The calcium blood test measures the level of calcium in the blood.
This article discusses the test to measure the total amount of calcium in your blood. About half of the calcium in the blood is attached to proteins, mainly albumin. For this reason, the calcium blood test can be misleading, and sometimes needs tests to confirm the result.
A separate test measures calcium that is not attached to proteins in your blood. Such calcium is called free or ionized calcium.
Calcium can also be measured in the urine.
A blood sample is needed.
The health care provider may tell you to temporarily stop taking certain medicines that can affect the test. Medicines include:
Drinking too much milk (two or more quarts a day or having an equivalent amount of other dairy products ) or taking too much vitamin D as a dietary supplement can also increase blood calcium levels.
When the needle is inserted to draw blood, some people feel moderate pain. Others feel only a prick or stinging sensation. Afterward, there may be some throbbing or slight bruising. These soon go away.
All cells need calcium in order to work. Calcium helps build strong bones and teeth. It is important for heart function, and helps with muscle contraction, nerve signaling, and blood clotting.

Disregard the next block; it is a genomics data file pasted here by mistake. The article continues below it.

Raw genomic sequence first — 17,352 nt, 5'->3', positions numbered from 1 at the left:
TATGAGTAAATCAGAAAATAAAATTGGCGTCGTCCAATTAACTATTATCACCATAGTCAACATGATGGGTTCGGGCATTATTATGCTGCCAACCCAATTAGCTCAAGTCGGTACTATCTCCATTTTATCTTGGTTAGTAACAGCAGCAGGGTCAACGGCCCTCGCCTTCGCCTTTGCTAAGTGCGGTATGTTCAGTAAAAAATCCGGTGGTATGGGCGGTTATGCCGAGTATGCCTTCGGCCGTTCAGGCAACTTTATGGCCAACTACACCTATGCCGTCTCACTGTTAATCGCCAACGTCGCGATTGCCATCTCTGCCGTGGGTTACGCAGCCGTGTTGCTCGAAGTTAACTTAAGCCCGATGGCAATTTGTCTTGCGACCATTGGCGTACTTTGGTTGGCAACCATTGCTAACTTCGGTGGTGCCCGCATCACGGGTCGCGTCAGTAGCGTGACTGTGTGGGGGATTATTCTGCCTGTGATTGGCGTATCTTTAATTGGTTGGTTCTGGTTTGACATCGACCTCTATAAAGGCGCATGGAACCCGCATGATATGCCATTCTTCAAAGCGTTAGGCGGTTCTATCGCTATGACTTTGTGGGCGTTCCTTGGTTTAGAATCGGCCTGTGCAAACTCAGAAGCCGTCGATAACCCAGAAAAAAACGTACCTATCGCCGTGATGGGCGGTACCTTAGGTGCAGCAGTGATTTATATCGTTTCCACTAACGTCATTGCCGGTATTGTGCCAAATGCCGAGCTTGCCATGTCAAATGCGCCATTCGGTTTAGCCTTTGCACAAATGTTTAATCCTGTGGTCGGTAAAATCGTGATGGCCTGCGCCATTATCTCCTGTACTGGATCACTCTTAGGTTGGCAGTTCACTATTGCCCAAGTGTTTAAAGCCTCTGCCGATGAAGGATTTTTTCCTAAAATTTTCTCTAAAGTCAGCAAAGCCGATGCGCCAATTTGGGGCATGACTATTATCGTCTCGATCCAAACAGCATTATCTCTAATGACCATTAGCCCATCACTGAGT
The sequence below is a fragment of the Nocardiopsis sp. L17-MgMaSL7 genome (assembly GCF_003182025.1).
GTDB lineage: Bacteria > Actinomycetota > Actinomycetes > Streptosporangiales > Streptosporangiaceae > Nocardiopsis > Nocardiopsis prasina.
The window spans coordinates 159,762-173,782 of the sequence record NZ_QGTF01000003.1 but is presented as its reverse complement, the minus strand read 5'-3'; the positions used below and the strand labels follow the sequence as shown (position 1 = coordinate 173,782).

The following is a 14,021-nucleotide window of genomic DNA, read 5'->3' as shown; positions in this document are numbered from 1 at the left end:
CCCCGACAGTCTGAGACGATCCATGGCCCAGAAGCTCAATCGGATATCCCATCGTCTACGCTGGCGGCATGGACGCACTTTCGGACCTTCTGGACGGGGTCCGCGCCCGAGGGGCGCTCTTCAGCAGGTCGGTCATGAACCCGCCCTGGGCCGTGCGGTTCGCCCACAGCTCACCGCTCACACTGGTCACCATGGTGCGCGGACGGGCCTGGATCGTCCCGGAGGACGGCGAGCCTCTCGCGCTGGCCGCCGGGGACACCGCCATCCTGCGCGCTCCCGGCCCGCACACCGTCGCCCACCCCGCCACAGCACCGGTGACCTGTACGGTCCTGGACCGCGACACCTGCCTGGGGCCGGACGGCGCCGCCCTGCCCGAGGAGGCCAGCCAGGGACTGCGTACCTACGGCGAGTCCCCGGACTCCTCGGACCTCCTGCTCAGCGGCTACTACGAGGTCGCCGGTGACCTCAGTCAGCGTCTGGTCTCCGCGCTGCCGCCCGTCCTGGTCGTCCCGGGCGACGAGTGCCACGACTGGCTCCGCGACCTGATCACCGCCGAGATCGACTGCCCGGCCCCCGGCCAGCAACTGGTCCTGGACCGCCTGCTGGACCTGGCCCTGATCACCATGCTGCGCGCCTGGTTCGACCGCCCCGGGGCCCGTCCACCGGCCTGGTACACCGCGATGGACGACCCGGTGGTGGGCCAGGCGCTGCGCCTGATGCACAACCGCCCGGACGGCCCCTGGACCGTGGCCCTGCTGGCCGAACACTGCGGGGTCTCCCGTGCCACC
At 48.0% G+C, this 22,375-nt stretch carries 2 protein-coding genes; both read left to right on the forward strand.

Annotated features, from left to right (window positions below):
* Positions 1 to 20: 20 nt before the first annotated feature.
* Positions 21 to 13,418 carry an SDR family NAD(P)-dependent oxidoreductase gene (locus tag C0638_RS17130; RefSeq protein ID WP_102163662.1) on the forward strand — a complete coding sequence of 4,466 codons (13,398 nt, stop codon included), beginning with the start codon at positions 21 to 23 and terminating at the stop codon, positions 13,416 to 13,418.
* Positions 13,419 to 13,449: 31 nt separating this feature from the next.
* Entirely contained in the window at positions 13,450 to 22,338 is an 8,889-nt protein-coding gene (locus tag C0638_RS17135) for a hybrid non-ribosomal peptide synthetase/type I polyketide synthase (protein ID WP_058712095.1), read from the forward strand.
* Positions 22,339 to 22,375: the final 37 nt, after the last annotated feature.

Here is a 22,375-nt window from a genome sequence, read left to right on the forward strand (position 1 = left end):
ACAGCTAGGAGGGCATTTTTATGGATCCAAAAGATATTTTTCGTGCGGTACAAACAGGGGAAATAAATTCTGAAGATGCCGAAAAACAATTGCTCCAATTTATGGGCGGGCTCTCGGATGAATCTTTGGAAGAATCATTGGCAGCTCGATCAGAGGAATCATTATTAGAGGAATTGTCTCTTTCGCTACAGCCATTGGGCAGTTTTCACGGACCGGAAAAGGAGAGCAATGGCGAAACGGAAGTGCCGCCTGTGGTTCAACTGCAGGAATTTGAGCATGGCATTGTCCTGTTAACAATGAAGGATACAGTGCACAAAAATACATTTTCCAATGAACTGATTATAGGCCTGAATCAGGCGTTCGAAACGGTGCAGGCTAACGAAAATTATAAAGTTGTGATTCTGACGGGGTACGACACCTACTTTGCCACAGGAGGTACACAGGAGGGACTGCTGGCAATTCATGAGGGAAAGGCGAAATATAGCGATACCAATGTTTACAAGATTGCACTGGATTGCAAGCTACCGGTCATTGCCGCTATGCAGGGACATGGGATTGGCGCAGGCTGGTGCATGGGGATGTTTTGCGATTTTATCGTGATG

Your doctor may order this test if you have signs or symptoms of:
Your doctor may also order this test if you have been on bed rest for a long time.
Normal values range from 8.5 to 10.2 mg/dL.
Normal value ranges may vary slightly among different laboratories. Some laboratories use different measurements or may test different specimens. Talk to your doctor about the meaning of your specific test results.
Higher than normal levels may be due to a number of health conditions. Common causes include:
Lower than normal levels may be due to:
There is very little risk involved with having your blood taken. Veins and arteries vary in size from one patient to another and from one side of the body to the other. Taking blood from some people may be more difficult than from others.
Other risks associated with having blood drawn are slight but may include:
Ca+2; Serum calcium; Ca++
Pincus MR, Abraham NZ Jr. Interpreting laboratory results. In: McPherson RA, Pincus MR, eds. Henry's Clinical Diagnosis and Management by Laboratory Methods. 22nd ed. Philadelphia, Pa: Elsevier Saunders; 2011:chap 8.
Wysolmerski JJ, Insogna KL. The parathyroid glands, hypercalcemia, and hypocalcemia. In: Goldman L, Schafer AI, eds. Goldman's Cecil Medicine. 24th ed. Philadelphia, Pa: Elsevier Saunders; 2011:chap 253.
Updated by: David C. Dugdale, III, MD, Professor of Medicine, Division of General Medicine, Department of Medicine, University of Washington School of Medicine. Also reviewed by David Zieve, MD, MHA, Bethanne Black, and the A.D.A.M. Editorial team.
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